Also try not to dwell on the past, focus on the here and now. He may have seemed great in the past but in the background he might have struggled mentally. 

ReplyQuote
Posted : 1st September 2020 3:59 pm
Pep1952
(@pep1952)

Hi benben

My partner is a compulsive gambler so I can sympathise with you.  What helped me forgive my partner is understanding that compulsive gambling is a terrible, terrible addiction.  When they are gambling, they are not thinking rationally.  It's not because they love me less or didn't care about me.  To use the words of my partner, 'it's like being possessed by a demon'. 

This is really difficult but if you decide to stick and support him in this, you have to put the money lost in the past.  If you focus on the amount of money that could have been used for x,y,z you will fill your heart with anger, sadness and frustration.  These are all valid emotions and of course very understandable and it's natural to feel this way but it may be difficult for you to support him fully if you hold on to these 'what ifs' with the money lost.  

You will get through this and come out stronger and happier if you are both committed to it.  He needs to lead on his recovery though.  There should be full transparency with his finances.  The goal is for it to be impossible or at least very, very difficult for him to gamble.  My partner closed all bank accounts and credit cards and switched to Monzo bank with gambling block on (the app installed on my 2nd phone so I can also check it any time). A good advice i picked up here is to also register myself to gamstop as some gamblers have used the account of their partners to gamble. As mentioned above, his credit report needs to be checked regularly as well. GA meetings also helped my partner a LOT.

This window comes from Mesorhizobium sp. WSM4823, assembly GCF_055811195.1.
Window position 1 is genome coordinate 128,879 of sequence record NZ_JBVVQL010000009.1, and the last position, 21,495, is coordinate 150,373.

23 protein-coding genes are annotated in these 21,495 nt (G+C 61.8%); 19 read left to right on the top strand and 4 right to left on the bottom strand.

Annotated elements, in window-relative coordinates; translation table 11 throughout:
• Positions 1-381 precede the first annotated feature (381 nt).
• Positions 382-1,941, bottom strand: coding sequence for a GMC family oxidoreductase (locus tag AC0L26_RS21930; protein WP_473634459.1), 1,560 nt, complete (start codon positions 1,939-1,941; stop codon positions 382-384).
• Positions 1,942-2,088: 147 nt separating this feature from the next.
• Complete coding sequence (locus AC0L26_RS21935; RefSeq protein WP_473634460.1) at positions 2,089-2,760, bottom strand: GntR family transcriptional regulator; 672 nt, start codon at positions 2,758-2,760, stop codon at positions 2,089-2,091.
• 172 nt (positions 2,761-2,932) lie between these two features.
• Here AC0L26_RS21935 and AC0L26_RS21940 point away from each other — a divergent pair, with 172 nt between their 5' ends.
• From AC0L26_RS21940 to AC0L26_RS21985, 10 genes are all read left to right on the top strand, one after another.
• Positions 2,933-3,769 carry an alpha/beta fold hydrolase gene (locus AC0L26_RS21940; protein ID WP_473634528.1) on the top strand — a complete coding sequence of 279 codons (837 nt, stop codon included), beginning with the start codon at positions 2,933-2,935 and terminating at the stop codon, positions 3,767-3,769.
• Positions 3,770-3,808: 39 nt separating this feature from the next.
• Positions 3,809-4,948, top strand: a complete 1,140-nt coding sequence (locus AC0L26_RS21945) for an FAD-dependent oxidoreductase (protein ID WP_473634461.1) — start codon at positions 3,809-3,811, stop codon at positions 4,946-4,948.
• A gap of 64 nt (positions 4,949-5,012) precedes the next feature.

My best wishes to you and your family.

ReplyQuote
Posted : 10th September 2020 4:05 pm
Benben2
(@benben2)

Hi ..Good Idea about registering myself i will do that today, im trying so hard to not dwell on the money lost but its so hard, we have never been very well off but had started financially (I thought) turning a corner and having some spare cash to spend on the kids removed link Some days I feel OK but then others I can feel myself being so angry at him and the lying he has done. 

He has so far done everything I have asked. I feel like once I understand why he has done this then it will help me to overcome my anger towards him. I dont want to lose him, and I will support him.

Thank you for taking the time to reply, it really does help to hear from people who have experienced this and to know im not alone. 

 

ReplyQuote
Posted : 12th September 2020 11:03 am